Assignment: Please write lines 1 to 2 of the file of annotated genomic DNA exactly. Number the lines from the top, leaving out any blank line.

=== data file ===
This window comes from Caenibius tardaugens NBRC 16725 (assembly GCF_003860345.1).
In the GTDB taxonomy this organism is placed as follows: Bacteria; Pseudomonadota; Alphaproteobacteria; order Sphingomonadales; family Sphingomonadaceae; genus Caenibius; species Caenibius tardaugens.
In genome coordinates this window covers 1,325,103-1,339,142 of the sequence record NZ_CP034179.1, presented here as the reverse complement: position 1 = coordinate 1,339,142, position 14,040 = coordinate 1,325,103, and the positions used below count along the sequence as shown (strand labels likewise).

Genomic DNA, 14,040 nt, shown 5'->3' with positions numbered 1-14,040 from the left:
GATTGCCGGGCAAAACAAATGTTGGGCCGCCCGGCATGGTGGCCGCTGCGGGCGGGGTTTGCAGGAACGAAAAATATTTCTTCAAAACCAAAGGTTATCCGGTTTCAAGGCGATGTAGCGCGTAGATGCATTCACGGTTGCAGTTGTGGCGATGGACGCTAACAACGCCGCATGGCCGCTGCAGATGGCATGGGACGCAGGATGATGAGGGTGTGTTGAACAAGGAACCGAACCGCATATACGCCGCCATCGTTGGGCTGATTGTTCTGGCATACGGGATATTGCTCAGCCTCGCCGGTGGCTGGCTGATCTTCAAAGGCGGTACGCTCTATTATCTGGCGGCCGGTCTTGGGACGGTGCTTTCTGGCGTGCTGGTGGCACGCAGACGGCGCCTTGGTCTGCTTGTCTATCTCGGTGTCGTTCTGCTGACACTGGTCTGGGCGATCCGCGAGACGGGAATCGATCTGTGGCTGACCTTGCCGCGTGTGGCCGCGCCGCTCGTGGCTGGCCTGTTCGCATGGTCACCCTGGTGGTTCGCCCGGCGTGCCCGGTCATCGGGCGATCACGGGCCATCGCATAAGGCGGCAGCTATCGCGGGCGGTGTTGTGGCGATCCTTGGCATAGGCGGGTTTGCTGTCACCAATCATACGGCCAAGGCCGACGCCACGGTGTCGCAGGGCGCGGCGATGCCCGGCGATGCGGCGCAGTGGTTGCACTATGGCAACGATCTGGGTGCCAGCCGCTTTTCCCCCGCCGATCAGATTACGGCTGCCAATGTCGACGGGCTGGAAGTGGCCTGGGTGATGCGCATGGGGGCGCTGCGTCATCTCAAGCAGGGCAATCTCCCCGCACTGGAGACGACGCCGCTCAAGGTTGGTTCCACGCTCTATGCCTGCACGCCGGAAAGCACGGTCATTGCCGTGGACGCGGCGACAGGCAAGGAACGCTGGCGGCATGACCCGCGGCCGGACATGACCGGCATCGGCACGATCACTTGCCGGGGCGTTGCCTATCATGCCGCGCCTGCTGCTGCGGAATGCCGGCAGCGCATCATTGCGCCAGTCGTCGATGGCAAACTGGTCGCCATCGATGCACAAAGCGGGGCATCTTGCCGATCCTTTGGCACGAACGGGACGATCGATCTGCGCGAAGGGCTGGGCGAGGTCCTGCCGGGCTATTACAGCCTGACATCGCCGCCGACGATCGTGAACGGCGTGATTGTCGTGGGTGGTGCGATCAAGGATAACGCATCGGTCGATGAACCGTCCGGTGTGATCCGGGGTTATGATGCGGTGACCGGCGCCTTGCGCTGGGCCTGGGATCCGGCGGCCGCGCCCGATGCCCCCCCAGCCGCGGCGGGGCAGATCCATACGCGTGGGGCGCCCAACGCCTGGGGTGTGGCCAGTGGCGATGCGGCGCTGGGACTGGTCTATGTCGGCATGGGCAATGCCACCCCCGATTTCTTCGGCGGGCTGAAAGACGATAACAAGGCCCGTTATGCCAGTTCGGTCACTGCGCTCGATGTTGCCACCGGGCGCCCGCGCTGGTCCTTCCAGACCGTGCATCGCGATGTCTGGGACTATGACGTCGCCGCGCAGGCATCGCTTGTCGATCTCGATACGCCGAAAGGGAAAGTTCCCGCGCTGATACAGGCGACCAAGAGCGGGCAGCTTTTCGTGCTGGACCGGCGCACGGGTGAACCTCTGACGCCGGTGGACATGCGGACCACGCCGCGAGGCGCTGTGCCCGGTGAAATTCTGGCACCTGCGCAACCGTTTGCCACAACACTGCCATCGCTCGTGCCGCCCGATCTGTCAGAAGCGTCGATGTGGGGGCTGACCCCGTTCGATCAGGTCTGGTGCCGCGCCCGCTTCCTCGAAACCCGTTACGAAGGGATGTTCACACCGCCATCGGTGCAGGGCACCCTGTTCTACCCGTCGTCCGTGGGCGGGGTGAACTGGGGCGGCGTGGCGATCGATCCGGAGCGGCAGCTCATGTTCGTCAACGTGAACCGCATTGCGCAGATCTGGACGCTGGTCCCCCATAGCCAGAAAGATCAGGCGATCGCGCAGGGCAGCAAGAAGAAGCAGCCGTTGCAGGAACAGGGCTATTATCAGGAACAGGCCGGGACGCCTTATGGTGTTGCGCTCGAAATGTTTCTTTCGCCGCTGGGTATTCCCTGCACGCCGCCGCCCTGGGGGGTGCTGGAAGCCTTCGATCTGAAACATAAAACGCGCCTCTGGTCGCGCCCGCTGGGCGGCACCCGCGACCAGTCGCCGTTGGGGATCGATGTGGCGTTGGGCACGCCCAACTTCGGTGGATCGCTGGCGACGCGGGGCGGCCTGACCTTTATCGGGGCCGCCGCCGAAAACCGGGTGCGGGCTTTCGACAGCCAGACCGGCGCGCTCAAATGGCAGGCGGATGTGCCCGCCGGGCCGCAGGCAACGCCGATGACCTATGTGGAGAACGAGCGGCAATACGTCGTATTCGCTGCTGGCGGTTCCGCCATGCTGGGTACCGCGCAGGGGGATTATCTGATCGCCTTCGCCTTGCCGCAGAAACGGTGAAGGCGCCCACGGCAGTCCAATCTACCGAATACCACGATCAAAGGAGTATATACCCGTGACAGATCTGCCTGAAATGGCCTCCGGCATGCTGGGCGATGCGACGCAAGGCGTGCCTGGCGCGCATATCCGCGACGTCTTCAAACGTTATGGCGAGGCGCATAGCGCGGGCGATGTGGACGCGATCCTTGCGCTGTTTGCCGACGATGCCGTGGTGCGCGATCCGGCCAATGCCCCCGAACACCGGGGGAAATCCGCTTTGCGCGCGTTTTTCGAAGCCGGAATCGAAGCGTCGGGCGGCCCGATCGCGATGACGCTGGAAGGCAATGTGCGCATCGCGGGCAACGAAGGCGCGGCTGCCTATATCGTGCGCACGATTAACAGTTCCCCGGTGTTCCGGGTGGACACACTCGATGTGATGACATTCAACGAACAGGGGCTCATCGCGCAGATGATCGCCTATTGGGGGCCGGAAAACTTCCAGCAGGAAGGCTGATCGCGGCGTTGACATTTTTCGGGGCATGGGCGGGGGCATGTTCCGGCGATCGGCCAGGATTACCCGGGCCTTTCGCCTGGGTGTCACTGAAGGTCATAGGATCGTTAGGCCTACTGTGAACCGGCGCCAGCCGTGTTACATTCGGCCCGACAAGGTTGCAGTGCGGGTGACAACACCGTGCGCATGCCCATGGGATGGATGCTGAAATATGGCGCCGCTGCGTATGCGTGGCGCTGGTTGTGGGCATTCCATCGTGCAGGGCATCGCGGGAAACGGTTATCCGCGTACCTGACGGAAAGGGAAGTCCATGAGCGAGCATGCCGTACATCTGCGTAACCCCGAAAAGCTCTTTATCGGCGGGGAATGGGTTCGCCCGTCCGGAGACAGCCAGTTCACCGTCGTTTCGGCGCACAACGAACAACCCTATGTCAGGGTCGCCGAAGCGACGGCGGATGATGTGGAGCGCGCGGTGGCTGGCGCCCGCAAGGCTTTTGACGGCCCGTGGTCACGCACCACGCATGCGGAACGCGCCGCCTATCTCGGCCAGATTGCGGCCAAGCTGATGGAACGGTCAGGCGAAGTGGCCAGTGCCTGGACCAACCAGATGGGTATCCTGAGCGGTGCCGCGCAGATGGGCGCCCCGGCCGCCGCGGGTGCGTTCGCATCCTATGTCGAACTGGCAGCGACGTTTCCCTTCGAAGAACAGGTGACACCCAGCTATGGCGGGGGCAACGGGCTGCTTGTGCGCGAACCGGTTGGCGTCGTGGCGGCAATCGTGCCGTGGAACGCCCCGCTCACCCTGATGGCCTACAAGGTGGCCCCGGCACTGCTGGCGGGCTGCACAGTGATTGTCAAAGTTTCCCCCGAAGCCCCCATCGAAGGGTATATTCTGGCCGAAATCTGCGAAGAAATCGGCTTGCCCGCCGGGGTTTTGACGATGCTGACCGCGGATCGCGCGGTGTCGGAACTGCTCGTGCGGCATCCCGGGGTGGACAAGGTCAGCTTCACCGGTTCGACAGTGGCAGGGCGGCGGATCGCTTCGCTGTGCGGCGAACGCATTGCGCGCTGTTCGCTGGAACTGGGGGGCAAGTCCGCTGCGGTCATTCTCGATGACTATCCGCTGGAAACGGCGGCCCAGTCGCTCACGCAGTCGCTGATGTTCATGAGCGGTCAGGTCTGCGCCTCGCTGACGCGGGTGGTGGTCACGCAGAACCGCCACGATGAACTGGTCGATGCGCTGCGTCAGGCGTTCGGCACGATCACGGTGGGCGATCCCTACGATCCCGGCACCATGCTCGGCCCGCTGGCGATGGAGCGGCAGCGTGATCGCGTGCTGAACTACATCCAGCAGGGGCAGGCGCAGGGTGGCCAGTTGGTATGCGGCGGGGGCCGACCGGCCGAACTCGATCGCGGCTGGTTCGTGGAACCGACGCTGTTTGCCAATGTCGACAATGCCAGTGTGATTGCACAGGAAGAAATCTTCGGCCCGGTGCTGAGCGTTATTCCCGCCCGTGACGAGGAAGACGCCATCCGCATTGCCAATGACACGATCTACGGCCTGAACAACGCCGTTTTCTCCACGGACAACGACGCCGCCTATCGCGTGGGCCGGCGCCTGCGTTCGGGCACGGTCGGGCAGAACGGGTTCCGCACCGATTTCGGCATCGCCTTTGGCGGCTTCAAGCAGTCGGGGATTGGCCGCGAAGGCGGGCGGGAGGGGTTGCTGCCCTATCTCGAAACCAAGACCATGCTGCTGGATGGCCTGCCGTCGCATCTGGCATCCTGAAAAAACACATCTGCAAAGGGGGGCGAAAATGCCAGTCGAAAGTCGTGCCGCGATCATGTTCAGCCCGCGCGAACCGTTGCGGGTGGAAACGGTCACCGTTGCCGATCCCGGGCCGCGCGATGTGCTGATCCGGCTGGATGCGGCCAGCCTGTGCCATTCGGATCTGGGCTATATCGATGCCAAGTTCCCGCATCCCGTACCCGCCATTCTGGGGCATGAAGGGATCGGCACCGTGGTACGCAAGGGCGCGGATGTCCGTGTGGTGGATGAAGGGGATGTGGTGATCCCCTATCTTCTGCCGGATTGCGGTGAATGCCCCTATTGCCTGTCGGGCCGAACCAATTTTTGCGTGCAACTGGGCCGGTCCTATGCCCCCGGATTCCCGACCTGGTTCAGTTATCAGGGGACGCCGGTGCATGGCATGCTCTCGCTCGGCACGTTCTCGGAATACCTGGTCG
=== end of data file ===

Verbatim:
This window comes from Caenibius tardaugens NBRC 16725 (assembly GCF_003860345.1).
In the GTDB taxonomy this organism is placed as follows: Bacteria; Pseudomonadota; Alphaproteobacteria; order Sphingomonadales; family Sphingomonadaceae; genus Caenibius; species Caenibius tardaugens.